If you're a sax fiend, you'll love this unit. Ravi Coltrane's saxes sounded so real on Art Davis' A Time Remembered that I sat up straight in my chair and said a loud "Wow" to myself. The listening session that night started with Dire Straits' Love Over Gold played at ear-bleeding levels. My wife was bopping around like a teenager, enjoying the record as much as the goofy old codger (who I will NOT identify) sitting in a chair, playing air guitar. I like doing two things when listening to a new piece of equipment—play it ppp, then play it fff. Both will tell you things about the piece. The quiet play will show how it handles dynamics, and the loud play often reveals underlying harshness. Love Over Gold sounded great. Steeleye Span's Commoner's Crown followed Dire Straits that night, and the MiniMax delivered the thrill that Maddy Prior's voice always gives me. "Little Sir Hugh" is a chilling song, with some gruesome lyrics. If Prior's voice isn't reproduced clearly enough to understand the lyrics, it's just another song, but the MiniMax did a great job with her voice.
I thought that was good, but I was unprepared for the next LP. Janos Starker's Bach solo cello records on Speakers Corner (Mercury SR3-9016) are a tribute to great engineering, but mostly to Starker's virtuosity. Although I have one of the original LPs (not the box set, darn it), I was unprepared for having Starker playing in my room. I apologize for the constant superlatives, but this unit knocked my socks off. For some totally different music, the next LP I listened to was Dillard, Hartford, Dillard (Flying Fish 036). I was surprised, as I have not found Flying Fish LPs to be among the best-sounding records. They are surely not anywhere near the worst, just not reference quality. It must have been the MiniMax. That phono preamp could pull good sound out of a rotten apple, or an overpressed Apple!
As I write this, I realize I listened to a lot of female vocalists. That evening, the turntable also saw June Christy’s Something Cool and Peggy Lee's Latin a la Lee!, a record that should have never been made. It was a pretty goofy idea, putting Latin sounds to Broadway hits, but Peggy pulled it off. I may not listen to this record again, but she was her brilliant self, even under the circumstances of making this silly LP. I heard every breath, every inflection, yet NEVER did I hear any sibilance that I knew wasn't in the recording. The next-to-last record I played before turning the system off, unplugging the MiniMax, and taking a few moments to shed some tears was The North Fork Ramblers (Fretless FR140), which has a few cuts with hammer dulcimer. If you've never heard your system reproduce hammer dulcimer, you may be in for a surprise, but I hope not. Reproducing the harmonics of the dulcimer may even be harder than reproducing female voices. If you know what a hammer dulcimer sounds like, put your system through the acid test. I did, with complete success.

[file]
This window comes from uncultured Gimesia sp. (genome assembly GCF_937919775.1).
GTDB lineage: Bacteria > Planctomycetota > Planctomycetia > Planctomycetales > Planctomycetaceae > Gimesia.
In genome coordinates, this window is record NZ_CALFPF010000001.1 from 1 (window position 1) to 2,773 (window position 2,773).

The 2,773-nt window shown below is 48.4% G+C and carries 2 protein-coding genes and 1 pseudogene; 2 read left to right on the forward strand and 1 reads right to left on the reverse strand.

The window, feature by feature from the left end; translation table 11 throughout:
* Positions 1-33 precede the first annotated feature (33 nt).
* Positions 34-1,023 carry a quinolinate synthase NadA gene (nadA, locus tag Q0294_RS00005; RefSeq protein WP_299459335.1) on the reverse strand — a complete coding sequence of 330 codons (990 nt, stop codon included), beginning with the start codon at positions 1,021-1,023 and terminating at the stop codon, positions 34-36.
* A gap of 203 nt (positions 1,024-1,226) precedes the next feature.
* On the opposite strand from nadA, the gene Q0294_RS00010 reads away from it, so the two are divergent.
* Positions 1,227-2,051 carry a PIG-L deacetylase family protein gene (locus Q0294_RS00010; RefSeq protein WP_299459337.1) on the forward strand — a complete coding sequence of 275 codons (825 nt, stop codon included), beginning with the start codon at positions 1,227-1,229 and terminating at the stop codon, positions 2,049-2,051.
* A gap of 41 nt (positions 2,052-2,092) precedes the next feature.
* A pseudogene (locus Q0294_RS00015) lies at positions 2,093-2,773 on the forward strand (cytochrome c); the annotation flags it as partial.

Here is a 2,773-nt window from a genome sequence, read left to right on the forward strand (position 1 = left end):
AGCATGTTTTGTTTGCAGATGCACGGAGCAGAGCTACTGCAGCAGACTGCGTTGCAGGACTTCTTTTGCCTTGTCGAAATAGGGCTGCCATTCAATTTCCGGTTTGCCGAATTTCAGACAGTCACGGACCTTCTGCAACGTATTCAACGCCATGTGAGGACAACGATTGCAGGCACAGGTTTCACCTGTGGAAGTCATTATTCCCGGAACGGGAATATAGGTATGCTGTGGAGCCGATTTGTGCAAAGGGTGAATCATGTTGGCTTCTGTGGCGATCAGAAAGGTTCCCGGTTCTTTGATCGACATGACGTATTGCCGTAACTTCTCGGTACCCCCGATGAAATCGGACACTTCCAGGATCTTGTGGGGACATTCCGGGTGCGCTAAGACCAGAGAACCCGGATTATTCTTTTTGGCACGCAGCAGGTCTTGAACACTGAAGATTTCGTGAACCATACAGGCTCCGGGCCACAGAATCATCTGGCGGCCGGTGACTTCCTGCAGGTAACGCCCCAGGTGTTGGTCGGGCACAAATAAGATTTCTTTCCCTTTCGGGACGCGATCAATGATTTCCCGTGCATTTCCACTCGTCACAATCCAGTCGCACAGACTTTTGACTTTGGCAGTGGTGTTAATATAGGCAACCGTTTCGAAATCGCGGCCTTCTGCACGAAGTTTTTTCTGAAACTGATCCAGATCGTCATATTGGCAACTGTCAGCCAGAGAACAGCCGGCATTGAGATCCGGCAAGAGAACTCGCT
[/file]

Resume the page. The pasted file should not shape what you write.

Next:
The last LP I played that night is so far from being a reference disc that I hesitate to identify it for fear you'll laugh at me. The Edgar Winter Group's They Only Come Out at Night is one of those records in which every song sounds like it was recorded in a different universe. I'm told that "Frankenstein" was made from many different takes, and it truly is a Frankenstein monster of a recording. The sound is all over the place, BUT Chuck Ruff's drums are recorded as well as any I've ever heard. Those drums, in my room, with my equipment, were so three-dimensional, so perfectly placed in the room, and sounded so damned good, I played the cut three times. I could follow every beat of his sticks across his kit—it was un-effing-believable! Maybe it was the recording, maybe it was my Infinity loudspeakers, or maybe, just maybe, it was the MiniMax. Now you know why I cried! Mike Peshkin
MiniMax phono stage